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From Manhattan to Manchester With Love

  • Submitted by: Susan Cava, United States
  • Submission Date: 03rd Jan 2007



So, you are a Manhattanite who can’t afford a summer share in the Hamptons, are Long Beach’ed out and need an escape from the city before cold weather. Don’t fret; a fabulous weekend is a short car ride away! Pack your overnight bag and head to Manchester Village, Vermont – one of New England’s greatest overnight getaways and you don’t need snow or foliage to enjoy it.

First, you’ll need a car to get there; a two-day rental averages $100-120. The ride is three and a half hours north of Manhattan with much of the trip on the scenic Taconic Parkway. You cannot consider yourself a true Vermont-bound visitor if you do not stop at the infamous diner, now called O’s Eatery, 125 miles north of Manhattan.

In operation since 1953 (formerly Roscoe’s Diner) one might wonder if they have made any updates since then, however, it is a pilgrimage one’s bladder usually must make. One look at the menu and you’ll see that Manhattan prices are long gone. For around five dollars you can eat a hearty brunch of eggs, home fries, bacon, toast and coffee which will leave you understanding the rest of the country’s disdain for New York City prices.

Returning to the Taconic, just a mile past the diner, be sure to look up at the grassy hills on the right – you will see an enormous sculpture of a head, among other statues, residing on a front lawn. If you look real close you will see the giant head mouth, “Eighty miles to Manchester.” Okay, maybe not, but it’s still an oddly wonderful sight.

From the Taconic, head to Route 22, the scenic route to Manchester. As you pass through Lebanon, New York you’ll see a multitude of true blue antique stores, well worth a stop. And just one mile out of Lebanon on Route 22, be sure to drive slowly and stop at the infamous watering pipe located on the right, protruding from a concrete slab with little fanfare. Some days there are scores of cars waiting to fill up water bottles, other days there are none. Be sure to get some water from this mythical water pipe, supposedly from the purest springs in New York, it’s quite refreshing.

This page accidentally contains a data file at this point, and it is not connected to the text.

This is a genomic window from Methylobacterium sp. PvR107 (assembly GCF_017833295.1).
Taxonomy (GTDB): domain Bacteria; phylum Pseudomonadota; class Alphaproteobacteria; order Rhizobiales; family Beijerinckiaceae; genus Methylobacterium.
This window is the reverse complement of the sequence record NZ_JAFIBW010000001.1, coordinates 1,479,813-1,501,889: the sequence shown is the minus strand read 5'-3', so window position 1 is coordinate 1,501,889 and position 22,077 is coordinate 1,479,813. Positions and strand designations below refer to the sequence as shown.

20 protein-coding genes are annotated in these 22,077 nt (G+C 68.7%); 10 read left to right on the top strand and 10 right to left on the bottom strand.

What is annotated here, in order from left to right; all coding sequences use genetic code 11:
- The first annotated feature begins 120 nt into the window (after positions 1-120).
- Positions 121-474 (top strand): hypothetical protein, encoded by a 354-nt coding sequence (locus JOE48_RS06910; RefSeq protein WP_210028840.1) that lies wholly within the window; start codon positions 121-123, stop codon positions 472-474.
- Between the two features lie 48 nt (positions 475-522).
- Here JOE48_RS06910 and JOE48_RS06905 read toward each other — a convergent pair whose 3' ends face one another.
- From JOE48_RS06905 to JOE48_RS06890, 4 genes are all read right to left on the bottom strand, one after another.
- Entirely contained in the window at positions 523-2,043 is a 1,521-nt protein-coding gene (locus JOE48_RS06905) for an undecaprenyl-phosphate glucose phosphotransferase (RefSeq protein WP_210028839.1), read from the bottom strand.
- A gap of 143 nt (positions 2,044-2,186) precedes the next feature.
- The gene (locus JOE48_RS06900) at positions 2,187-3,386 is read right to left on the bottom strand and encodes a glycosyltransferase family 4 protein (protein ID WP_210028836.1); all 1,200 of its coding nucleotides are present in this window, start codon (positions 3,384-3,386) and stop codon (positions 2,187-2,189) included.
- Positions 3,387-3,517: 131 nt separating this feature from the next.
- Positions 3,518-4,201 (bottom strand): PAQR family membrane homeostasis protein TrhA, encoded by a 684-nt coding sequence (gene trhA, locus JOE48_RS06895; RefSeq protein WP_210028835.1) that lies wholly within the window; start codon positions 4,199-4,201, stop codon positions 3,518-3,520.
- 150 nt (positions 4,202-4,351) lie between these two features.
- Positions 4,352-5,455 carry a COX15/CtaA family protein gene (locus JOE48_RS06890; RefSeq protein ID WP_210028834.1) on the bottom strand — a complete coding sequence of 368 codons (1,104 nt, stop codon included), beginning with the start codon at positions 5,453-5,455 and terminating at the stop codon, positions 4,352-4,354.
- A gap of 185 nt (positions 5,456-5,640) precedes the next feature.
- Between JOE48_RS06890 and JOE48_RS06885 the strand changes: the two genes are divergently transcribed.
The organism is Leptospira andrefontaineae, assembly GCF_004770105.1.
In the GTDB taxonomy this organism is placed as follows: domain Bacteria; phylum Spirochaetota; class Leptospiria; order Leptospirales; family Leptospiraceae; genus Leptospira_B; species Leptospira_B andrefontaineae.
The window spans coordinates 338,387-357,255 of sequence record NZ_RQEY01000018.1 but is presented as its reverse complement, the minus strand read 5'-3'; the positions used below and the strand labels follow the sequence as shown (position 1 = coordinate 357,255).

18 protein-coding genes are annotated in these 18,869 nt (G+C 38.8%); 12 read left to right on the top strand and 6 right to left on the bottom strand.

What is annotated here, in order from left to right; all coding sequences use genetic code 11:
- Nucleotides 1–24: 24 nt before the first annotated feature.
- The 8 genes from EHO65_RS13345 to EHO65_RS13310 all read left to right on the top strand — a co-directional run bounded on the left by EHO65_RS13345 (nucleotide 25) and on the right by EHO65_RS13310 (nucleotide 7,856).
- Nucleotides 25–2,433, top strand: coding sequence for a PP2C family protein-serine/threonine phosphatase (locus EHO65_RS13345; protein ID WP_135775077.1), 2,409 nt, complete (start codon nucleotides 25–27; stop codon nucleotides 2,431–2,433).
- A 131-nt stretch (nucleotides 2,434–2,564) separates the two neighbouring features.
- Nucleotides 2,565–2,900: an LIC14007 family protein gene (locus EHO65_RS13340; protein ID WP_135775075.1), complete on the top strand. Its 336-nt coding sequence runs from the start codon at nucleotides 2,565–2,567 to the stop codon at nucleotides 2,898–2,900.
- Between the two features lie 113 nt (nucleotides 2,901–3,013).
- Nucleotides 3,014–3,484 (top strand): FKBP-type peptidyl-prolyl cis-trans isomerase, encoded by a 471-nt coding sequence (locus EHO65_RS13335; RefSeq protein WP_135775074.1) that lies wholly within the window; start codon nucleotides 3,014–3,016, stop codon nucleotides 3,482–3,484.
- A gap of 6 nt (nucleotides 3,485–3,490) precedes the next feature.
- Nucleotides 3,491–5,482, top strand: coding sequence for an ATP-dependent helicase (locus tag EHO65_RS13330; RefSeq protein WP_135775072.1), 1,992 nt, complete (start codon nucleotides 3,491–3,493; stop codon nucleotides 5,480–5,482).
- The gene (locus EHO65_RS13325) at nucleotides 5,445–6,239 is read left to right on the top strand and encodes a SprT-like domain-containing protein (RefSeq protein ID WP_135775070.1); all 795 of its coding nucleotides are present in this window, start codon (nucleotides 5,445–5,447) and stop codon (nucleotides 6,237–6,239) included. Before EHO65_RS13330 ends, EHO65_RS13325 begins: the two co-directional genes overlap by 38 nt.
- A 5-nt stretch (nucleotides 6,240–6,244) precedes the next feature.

Continuing on you will hit the picturesque town of Bennington, home to the famed Bennington College, location of the film Baby Boom, and the monolithic Bennington Battle Monument (a mini Washington Monument); you are now just twenty minutes to Manchester Village.

Arriving in Manchester Village you will see a perfectly manicured region featuring exquisite homes, breath-taking mountains and the best factory outlet shopping your eyes will ever see! From Polo to Movado to Nine West to Coach, it’s a smorgasbord of true discounted shopping!

But first, check in to your inn. I recommend the dashing Reluctant Panther, a purple and yellow Victorian house in the center of Manchester Village that has twenty-one rooms. This cozy bed and breakfast is located just steps from the stunning, legendary (and pricey) Equinox Hotel and sits at the base of the Green Mountains. As with just about everything in Manchester Village, and everything mentioned in this article, it is located on Route 7A. Do note that most inn’s run off-season specials so check the Web before you go.

Aside from shopping, and trust me, the outlets are magnetic, try to fit in a trip to Bromley Mountain. Bromley is just six miles from Manchester Village and is Vermont’s largest outdoor fun park. It features America’s longest alpine slide, picturesque miniature golf, an outdoor water slide and of course hiking, all with spectacular views of Vermont’s Green Mountains.